Some thoughts on Potter County judge contest

First, I have to stipulate that I don’t have an electoral voice in Potter County, given that I live in Randall County.

But I’m going to weigh in anyway on the Potter County judge’s race, as I am acquainted with four of the five candidates and I know two of them quite well. The fifth one I met only recently.

The reality of this race is that it actually shouldn’t be a close call. Of the five individuals seeking to succeed 20-year County Judge Arthur Ware, the best qualified person for the job is Nancy Tanner, Ware’s long-time administrative assistant.

I’ve known Tanner well for more than 19 years. My former job as editorial page editor of the local newspaper enabled me to consult with her many times on the issues of the day. She’s competent. She knows the job. Indeed, she had been doing much of the judge’s job since Ware suffered a debilitating stroke in 2010.

Tanner’s learning curve would be far less steep than any of the other candidates.

Debra McCartt touts her experience as Amarillo’s first female mayor, her stint as head of a statewide municipal association and her prior experience as a city commissioner. She contends that leadership matters — and it does. As much as I like McCartt personally and admire the job she did as mayor, it needs to be said that the mayor’s main job in Amarillo’s form of government is “showing up.” McCartt did it beautifully. She showed up seemingly at every event where her attendance was required. She often appeared to be at more than one place at a time.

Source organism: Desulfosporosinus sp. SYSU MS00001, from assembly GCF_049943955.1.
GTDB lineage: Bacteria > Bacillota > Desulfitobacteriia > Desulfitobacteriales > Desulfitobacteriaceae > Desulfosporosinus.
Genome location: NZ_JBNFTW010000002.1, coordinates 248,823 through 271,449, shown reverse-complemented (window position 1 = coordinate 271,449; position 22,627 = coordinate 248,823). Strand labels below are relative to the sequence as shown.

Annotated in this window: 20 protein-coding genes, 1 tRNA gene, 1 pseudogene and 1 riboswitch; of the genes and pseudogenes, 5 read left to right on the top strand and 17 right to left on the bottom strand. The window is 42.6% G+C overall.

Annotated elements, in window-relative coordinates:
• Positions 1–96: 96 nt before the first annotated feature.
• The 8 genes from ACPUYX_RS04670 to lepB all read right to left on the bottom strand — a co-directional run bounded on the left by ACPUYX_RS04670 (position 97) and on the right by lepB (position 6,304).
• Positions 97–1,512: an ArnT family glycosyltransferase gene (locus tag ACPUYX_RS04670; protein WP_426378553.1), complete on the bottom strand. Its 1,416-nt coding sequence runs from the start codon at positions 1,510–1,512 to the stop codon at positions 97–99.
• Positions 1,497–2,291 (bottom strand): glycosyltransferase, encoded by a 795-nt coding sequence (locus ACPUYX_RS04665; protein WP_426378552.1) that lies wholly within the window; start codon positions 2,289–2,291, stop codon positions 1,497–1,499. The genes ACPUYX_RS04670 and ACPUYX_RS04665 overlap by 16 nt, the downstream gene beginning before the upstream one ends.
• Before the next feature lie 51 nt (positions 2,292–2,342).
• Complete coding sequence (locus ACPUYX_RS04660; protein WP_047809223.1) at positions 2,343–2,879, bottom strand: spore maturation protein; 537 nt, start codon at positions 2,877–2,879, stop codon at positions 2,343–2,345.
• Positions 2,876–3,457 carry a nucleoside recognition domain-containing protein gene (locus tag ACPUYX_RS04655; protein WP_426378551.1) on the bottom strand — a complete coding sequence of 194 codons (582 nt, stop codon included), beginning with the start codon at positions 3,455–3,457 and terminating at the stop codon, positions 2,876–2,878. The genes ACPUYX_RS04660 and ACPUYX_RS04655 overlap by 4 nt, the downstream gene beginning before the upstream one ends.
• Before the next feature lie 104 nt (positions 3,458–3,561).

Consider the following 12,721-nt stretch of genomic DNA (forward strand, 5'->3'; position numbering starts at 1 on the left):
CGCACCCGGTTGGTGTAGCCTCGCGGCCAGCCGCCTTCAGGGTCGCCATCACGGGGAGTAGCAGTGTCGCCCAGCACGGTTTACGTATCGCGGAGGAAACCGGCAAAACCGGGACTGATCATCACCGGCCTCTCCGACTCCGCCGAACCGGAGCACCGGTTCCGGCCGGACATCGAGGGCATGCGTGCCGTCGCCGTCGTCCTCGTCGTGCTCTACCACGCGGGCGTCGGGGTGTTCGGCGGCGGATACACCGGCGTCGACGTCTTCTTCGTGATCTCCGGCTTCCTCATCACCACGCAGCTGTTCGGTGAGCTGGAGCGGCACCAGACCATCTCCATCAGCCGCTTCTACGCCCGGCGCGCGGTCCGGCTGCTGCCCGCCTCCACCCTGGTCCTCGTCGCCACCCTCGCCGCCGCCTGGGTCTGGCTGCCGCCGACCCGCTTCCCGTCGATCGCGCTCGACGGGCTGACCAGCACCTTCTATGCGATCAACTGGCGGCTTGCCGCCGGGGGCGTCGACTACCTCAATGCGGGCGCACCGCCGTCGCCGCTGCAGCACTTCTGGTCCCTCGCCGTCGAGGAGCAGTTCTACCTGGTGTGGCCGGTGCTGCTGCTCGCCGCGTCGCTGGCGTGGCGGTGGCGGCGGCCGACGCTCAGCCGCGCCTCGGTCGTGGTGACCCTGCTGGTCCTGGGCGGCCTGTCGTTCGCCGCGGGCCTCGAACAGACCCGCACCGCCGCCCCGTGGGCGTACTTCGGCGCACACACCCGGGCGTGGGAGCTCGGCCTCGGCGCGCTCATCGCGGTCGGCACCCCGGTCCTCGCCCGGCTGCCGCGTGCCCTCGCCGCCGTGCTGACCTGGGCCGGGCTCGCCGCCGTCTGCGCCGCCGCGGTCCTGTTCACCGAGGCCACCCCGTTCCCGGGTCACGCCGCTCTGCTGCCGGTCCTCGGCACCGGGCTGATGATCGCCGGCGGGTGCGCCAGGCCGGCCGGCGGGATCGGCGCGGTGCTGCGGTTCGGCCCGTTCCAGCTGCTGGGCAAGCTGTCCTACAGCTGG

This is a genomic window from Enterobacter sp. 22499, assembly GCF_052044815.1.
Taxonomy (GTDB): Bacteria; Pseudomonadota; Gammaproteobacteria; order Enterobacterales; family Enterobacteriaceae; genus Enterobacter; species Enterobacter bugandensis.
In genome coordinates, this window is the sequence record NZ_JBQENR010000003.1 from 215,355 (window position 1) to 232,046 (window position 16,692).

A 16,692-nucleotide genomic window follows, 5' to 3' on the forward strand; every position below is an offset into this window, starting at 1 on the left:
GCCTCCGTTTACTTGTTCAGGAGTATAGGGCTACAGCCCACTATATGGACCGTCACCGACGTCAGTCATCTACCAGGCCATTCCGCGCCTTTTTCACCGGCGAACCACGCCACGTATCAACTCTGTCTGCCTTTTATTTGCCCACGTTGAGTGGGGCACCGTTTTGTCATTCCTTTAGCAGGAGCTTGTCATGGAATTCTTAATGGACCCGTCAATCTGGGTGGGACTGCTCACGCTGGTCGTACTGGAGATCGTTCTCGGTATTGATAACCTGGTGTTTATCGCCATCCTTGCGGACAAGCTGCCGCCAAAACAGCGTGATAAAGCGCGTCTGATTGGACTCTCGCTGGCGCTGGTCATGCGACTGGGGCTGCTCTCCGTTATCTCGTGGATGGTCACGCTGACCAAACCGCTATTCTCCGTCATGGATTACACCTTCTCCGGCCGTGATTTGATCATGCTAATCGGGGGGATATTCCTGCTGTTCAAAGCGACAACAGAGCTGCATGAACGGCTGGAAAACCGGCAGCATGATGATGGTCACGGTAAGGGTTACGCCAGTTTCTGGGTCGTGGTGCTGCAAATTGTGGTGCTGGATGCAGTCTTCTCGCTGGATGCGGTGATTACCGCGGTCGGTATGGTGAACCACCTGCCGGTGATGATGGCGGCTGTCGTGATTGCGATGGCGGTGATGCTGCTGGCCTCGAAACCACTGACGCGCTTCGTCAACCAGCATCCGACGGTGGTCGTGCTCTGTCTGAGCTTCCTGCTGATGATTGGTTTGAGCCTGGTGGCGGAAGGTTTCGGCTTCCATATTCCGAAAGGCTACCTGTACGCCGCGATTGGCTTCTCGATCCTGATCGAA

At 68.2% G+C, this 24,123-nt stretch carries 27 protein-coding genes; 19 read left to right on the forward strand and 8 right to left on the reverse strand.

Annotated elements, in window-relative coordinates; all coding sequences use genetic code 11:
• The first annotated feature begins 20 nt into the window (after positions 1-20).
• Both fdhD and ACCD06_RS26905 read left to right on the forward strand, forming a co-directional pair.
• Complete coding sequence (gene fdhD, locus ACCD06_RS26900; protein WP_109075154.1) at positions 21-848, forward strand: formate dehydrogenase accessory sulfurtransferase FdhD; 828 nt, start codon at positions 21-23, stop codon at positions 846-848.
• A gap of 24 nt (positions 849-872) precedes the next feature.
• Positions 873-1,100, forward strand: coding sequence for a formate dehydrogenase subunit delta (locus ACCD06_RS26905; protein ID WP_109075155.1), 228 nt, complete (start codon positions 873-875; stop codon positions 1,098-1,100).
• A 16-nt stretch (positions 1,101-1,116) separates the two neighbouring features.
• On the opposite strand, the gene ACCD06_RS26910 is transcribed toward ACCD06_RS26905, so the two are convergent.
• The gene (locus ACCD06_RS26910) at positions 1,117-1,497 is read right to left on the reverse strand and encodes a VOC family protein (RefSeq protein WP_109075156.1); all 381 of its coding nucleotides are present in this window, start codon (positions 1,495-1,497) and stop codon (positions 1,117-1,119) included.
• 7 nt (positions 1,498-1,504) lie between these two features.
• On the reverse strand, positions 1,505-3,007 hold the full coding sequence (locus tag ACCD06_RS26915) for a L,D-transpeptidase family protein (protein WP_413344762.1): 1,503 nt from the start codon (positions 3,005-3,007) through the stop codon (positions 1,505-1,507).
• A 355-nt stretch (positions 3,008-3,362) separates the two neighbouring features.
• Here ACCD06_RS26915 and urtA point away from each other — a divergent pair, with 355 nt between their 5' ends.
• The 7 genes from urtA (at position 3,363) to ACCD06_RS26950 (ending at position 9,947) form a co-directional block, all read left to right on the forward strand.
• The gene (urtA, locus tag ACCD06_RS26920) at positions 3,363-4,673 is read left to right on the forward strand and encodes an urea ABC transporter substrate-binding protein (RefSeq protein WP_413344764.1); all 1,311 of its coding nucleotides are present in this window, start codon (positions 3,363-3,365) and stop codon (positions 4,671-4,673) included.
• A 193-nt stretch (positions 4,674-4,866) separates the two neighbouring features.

To be mayor, though, required little heavy lifting; that is done by the city manager and his staff of department heads and assistant managers.

The third possible dark horse in this contest is Bill Bandy, the candidate I know the least about. He once worked for former state Rep. David Swinford and professes to be close friends with Rep. Four Price, Rep. John Smithee and Sen. Kel Seliger. He seemed to jump out of the tall grass at the last minute to run for county judge. I am unaware of his previous involvement at any level of county government. He, too, is smart and articulate. It seems that his own experience falls far short of Tanner’s.

Bill Sumerford and Jeff Poindexter are the two remaining candidates. Sumerford has been little more than a political gadfly for the past decade. He’s an anti-tax hawk who for a time was leading various efforts to put key city council decisions to a popular vote. Poindexter has run several times unsuccessfully for public office — and that’s all I say about that.

This contest likely won’t be decided next Tuesday. The smart money suggests a runoff is in store for the top two candidates. I won’t predict who will finish first and second, other than to suggest it appears to be a combination that involves Tanner, McCartt and Bandy.

If I had a vote in this race, I’d cast it for Nancy Tanner.

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